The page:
I’m taking off my writer’s hat for this post and putting on my reader/consumer hat. Late last night I was shopping for a new e-book to read. I just finished “The Help” and loved it. This means the next book I read will probably be disappointing at first. I always get into it eventually. But at first I’m still missing the previous book I finished and comparing it to the new one. And a book like “The Help” is a tough act to follow.
For the most part, I shop on Kobo for my e-books. I have two Kobo e-readers, the one with e-ink and the Look Book that’s back-lit. Both have wireless and I’m set up to just push a button and buy what I want.
But it’s not as easy as that. First, Kobo’s product descriptions suck. I don’t even like the way my own books are described. Unless I’m doing something wrong (which could be the case), I can’t find reviews while shopping, I can’t find out how long the books are, and the book descriptions are always cut off. And this pisses me off, because my office and main computer are in another part of the house. And when I’m not working…which I’m usually doing all the time…I want to be as far away from the computer and my office as possible. Reading is down time for me. This is also why I don’t want or need an iPad. I only want a dedicated e-reader, without e-mail or anything else so I don’t wind up writing and working instead of reading for pleasure.
And with the poor product descriptions on Kobo e-readers, I either have to decide to buy the book and hope for the best or wait until the next day and do some more research on it. I usually opt for waiting…unless I know the author and I’ve read her before.
The other thing that surprises me is the price of e-books. My own books are priced from .99 for back-listed books to, I think, around 6.00. As far as I know, unless we’re talking about my books being sold on e-bay (which I don’t get), I don’t have any e-books out for more than seven dollars.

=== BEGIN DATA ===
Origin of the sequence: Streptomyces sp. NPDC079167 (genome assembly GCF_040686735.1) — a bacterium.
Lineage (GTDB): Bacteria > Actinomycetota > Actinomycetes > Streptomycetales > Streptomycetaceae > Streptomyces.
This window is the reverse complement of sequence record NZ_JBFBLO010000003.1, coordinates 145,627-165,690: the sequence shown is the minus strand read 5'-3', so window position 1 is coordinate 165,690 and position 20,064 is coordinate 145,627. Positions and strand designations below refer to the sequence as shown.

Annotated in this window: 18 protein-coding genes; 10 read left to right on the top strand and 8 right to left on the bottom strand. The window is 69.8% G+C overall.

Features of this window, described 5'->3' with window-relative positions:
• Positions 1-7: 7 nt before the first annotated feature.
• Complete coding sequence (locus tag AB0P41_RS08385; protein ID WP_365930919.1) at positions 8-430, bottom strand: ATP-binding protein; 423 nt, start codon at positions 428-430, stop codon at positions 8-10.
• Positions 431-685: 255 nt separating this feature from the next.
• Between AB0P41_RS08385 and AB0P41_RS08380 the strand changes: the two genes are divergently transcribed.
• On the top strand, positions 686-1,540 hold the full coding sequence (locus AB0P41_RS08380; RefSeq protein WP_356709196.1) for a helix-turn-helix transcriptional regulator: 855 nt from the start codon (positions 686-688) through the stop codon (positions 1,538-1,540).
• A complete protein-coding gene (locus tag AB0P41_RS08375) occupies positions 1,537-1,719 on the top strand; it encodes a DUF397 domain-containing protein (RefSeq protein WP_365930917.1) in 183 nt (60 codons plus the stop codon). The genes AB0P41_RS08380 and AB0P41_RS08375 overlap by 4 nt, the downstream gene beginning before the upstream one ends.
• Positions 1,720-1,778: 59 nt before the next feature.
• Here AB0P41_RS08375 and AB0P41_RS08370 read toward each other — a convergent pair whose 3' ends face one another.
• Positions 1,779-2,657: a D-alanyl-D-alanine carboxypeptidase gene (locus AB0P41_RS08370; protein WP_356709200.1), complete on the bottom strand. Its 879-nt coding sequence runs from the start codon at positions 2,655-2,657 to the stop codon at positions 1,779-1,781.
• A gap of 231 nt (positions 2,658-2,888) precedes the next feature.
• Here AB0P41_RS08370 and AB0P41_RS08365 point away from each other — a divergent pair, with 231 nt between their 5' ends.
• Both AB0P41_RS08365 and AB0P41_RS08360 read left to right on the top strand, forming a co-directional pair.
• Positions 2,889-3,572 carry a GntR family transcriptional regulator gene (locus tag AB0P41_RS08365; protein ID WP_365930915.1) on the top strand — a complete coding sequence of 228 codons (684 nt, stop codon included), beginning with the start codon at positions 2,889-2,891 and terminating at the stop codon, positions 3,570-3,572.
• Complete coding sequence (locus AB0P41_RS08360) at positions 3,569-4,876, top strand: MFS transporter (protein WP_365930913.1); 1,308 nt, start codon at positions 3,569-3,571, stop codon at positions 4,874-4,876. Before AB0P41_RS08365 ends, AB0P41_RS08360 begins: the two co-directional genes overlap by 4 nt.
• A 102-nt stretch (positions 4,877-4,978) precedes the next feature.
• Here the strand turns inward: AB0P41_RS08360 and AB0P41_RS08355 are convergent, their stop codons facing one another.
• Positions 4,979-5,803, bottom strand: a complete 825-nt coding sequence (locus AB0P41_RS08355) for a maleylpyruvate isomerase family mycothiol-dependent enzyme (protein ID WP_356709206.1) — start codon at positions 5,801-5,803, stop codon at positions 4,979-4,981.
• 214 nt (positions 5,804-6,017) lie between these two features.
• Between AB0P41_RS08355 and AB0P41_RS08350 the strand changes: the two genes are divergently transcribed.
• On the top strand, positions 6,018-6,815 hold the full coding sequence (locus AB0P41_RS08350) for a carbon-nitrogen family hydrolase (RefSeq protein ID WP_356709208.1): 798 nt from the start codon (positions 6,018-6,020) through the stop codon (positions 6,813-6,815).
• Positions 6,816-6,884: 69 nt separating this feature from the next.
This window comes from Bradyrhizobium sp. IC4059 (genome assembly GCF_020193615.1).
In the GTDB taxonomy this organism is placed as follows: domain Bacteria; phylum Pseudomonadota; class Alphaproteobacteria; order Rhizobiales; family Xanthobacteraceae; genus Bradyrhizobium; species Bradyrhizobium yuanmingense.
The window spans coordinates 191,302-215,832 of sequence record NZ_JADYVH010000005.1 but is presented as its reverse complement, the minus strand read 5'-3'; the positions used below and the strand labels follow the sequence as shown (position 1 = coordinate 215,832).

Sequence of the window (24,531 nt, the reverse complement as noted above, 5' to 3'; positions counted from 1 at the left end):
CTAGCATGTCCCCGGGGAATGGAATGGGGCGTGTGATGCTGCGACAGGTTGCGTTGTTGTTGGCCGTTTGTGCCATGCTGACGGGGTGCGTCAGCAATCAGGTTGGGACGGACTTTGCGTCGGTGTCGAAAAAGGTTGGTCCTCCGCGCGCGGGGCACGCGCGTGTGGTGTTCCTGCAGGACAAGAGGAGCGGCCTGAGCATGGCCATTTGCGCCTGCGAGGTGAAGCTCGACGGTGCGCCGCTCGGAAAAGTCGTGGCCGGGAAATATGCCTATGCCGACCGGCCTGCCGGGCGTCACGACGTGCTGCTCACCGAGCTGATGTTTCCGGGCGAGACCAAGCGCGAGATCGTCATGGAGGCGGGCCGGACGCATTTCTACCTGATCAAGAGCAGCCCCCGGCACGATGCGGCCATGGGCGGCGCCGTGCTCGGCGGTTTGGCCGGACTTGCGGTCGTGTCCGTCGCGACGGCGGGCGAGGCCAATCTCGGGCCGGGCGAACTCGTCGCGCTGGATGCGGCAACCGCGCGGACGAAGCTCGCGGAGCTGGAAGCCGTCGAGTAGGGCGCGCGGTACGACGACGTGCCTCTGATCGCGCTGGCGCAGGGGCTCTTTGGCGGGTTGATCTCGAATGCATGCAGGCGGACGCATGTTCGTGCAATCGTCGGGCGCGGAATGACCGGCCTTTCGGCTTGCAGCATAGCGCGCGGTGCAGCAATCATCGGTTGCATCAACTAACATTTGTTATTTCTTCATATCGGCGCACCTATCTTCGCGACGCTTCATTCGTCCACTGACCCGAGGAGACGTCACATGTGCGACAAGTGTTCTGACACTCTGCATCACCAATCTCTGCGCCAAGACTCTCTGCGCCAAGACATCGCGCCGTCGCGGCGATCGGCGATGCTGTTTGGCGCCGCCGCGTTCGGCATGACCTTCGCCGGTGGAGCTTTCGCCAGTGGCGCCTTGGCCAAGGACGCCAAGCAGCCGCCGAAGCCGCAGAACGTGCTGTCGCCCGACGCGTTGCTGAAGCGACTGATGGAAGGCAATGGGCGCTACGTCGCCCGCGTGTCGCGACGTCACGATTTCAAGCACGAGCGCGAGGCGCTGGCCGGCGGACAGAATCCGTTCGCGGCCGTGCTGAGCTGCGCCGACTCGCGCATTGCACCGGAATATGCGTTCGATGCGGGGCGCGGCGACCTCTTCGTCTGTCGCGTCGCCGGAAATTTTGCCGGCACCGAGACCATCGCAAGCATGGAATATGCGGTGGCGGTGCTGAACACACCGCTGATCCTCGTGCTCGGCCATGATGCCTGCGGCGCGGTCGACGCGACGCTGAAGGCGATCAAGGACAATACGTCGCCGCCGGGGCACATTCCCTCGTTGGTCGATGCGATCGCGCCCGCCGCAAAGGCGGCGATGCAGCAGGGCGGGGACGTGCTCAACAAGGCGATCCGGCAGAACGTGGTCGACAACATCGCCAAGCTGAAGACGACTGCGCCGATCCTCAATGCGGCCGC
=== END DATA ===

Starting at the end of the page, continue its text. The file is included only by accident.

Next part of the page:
Only that’s not the case with all e-books. If you check out what big publishers are charging for e-books you have to wonder what they are thinking. And then you have to decide do I really love and want this book enough to spend 12.99 (or more) when I can spend .99 – 7.00 for a book that’s just as good. I know I’m never disappointed with my 4.99 Debbie Macomber e-books. Most of them are better than the e-books I’ve spent 12.99 on. And nowadays there are plenty of .99 e-books that are, in fact, just as good.
I don’t want anyone to think I’m cheap, or that I’m against authors making money. I am an author and I know how hard it is to make a buck. I’d settle for 9.99 for an e-book. Even this is expensive when you think about how it all adds up. But I’d do it without complaining. But there’s no way I’m going to spend 12.99 or more unless I really have to have the book. I did pay 12.99 for “The Help.” I had to have it. But I didn’t have to have Fannie Flagg’s new novel, and I didn’t have to have Patterson’s new novel, and I didn’t have to have Anne Rivers Siddons new novel. I wanted them. I really did, large publishers. But I’ll live without them until they come down in price.
And that’s a shame. I think authors are going to suffer because large publishers either aren’t aware of what people who read e-books want or care about, or because large publishers just aren’t paying attention to what’s happening. All business people learn the importance of selling in volume; it’s basic. But you can’t sell in volume if something is too expensive.
I know I’m not the only one who feels this way. Last night I passed on three good e-books that were 12.99. And a lot of this had to do with principle. If they’d been 9.99 or less, I would have ordered them. But until the large publishers realize that people who read e-books don’t screw around, I can live without them.